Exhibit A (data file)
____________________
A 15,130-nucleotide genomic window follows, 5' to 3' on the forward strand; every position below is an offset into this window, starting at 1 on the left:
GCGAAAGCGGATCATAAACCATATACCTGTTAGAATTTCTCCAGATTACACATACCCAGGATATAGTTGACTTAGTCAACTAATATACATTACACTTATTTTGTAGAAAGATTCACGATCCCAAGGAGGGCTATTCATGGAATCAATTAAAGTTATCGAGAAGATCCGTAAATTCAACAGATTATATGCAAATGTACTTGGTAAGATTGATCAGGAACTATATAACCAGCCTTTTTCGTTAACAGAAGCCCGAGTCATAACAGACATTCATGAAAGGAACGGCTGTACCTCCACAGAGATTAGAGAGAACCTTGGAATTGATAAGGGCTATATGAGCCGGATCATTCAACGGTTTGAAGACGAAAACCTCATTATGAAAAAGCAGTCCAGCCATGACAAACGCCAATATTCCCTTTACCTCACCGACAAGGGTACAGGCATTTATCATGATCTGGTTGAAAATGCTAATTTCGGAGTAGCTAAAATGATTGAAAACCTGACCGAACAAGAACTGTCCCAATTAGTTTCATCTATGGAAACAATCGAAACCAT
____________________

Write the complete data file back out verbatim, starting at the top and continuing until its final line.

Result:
A 15,130-nucleotide genomic window follows, 5' to 3' on the forward strand; every position below is an offset into this window, starting at 1 on the left:
GCGAAAGCGGATCATAAACCATATACCTGTTAGAATTTCTCCAGATTACACATACCCAGGATATAGTTGACTTAGTCAACTAATATACATTACACTTATTTTGTAGAAAGATTCACGATCCCAAGGAGGGCTATTCATGGAATCAATTAAAGTTATCGAGAAGATCCGTAAATTCAACAGATTATATGCAAATGTACTTGGTAAGATTGATCAGGAACTATATAACCAGCCTTTTTCGTTAACAGAAGCCCGAGTCATAACAGACATTCATGAAAGGAACGGCTGTACCTCCACAGAGATTAGAGAGAACCTTGGAATTGATAAGGGCTATATGAGCCGGATCATTCAACGGTTTGAAGACGAAAACCTCATTATGAAAAAGCAGTCCAGCCATGACAAACGCCAATATTCCCTTTACCTCACCGACAAGGGTACAGGCATTTATCATGATCTGGTTGAAAATGCTAATTTCGGAGTAGCTAAAATGATTGAAAACCTGACCGAACAAGAACTGTCCCAATTAGTTTCATCTATGGAAACAATCGAAACCAT